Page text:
Paris mayoral candidate quits after sex tape scandal
Resignation of close ally of Emmanuel Macron ‘marks a turning point in French public life’
Emmanuel Macron has chosen his health minister to run for mayor of Paris after his first choice was forced to step down following the release of a sex tape.
Agnes Buzyn will contest the race next month after Benjamin Griveaux's hopes of becoming mayor of the capital were dashed following the release of a video of him in what the BBC calls “a compromising position” last week.
Russian performance artist Petr Pavlensky and his girlfriend have been questioned by police over accusations of invasion of privacy and “broadcasting images of a sexual nature without the permission of the person involved”.
Pavlensky, who gained notoriety in 2013 for nailing his scrotum to Red Square in protest at the Putin regime, was granted political asylum in France in 2017. He has admitted publishing the videos on a pornographic political website, saying he did so to highlight Griveaux’s “hypocrisy”.
The Guardian says that Griveaux, a married father of three, “had made family values a major part of his election campaign”.
The videos of him performing a sexual act on himself were made in May 2018 and sent to a woman, reported by French media to be 29-year-old lawyer De Taddeo, along with a series of text messages
CNN says “his resignation enraged many in France - including his political rivals - who decried what they feared was an assault on France's liberal attitude to sex”.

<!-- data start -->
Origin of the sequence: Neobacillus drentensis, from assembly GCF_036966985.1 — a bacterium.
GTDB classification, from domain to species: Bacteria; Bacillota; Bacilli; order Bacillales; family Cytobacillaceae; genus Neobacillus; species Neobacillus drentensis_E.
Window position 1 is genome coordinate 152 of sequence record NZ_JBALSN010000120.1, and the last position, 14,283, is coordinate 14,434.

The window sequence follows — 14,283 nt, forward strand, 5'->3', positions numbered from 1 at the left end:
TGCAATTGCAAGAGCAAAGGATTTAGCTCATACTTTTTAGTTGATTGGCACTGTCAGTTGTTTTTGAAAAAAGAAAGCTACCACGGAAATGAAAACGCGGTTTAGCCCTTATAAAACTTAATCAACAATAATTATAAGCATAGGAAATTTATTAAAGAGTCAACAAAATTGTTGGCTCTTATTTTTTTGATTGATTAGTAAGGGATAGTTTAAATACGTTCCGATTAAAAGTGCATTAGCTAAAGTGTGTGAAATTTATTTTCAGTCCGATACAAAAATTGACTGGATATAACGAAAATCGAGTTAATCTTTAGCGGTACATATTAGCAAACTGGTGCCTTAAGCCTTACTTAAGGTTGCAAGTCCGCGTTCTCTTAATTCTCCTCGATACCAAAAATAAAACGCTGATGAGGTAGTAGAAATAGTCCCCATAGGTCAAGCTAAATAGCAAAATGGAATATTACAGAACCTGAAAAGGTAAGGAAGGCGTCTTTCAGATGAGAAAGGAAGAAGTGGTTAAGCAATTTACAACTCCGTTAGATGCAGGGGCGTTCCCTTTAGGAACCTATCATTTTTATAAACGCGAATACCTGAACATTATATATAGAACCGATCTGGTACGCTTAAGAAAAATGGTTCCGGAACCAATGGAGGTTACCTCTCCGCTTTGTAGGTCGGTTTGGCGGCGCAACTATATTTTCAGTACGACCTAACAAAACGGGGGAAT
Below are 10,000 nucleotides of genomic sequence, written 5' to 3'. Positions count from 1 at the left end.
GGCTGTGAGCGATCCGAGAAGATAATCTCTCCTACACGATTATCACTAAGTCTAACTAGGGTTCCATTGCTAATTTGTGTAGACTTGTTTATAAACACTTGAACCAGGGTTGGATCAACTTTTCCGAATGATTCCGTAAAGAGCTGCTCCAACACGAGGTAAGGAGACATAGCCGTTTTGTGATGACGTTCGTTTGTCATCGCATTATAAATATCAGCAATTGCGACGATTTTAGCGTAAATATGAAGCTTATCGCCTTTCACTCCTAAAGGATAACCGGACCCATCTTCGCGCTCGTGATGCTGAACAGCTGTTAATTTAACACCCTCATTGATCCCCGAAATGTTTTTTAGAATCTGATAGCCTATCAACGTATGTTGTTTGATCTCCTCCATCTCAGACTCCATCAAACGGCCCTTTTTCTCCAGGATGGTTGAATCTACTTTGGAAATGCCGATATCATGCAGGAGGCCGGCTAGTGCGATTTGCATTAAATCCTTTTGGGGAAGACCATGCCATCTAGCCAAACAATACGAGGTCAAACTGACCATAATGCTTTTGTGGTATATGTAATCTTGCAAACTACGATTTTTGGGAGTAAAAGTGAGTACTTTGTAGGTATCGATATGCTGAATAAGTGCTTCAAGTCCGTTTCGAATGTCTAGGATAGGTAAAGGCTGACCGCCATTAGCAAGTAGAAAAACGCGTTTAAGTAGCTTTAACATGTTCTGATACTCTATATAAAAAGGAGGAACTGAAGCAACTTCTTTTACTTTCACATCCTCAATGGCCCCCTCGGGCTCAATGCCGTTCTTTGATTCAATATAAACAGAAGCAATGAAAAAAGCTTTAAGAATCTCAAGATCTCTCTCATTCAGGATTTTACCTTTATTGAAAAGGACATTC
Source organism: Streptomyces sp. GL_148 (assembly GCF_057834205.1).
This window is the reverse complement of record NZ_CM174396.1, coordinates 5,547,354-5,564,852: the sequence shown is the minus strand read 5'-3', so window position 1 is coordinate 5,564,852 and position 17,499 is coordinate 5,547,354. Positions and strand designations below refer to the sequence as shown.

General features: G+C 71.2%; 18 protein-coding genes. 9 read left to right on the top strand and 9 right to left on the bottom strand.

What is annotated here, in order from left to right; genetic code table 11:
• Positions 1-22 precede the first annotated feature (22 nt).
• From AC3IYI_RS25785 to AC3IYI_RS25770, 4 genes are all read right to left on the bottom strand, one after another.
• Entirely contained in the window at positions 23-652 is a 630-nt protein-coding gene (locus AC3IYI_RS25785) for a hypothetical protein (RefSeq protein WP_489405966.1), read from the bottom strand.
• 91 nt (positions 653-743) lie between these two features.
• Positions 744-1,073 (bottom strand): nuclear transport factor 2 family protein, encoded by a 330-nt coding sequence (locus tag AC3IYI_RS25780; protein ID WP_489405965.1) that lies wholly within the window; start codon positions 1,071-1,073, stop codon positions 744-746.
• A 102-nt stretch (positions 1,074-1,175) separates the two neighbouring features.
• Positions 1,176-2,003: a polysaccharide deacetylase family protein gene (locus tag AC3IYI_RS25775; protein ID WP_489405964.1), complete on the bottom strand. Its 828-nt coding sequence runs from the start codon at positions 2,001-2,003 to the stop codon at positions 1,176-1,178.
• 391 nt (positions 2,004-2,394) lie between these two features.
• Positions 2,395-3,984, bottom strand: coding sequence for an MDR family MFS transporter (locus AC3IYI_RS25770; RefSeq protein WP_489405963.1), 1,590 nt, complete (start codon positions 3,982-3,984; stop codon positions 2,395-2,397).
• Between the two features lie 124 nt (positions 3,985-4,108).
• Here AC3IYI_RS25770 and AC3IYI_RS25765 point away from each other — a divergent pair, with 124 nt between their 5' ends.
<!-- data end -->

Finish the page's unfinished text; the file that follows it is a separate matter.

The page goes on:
Incumbent Mayor Anne Hidalgo appealed for respect for people's private lives, while far-left leader Jean-Luc Mélenchon condemned the attack as “odious”. Far-right leader Marine Le Pen suggested that for the sake of democracy Griveaux should perhaps not have resigned.
Yet “his decision to bow out marked a turning point in French public life, with senior politicians hit by sex scandals in the past brushing them off as purely private matters” says France24.
The scandal could also have political implications for Macron and his party.
Bloomberg says the last-minute change of candidate “is the latest setback for the French president, whose approval rating dropped to a national poll average of 32% in January”.
Griveaux was not favourite to win the mayoral race in March, “but he has been a very close ally of the president and his political demise is inevitably an embarrassment for the president”, the BBC's Hugh Schofield reports.
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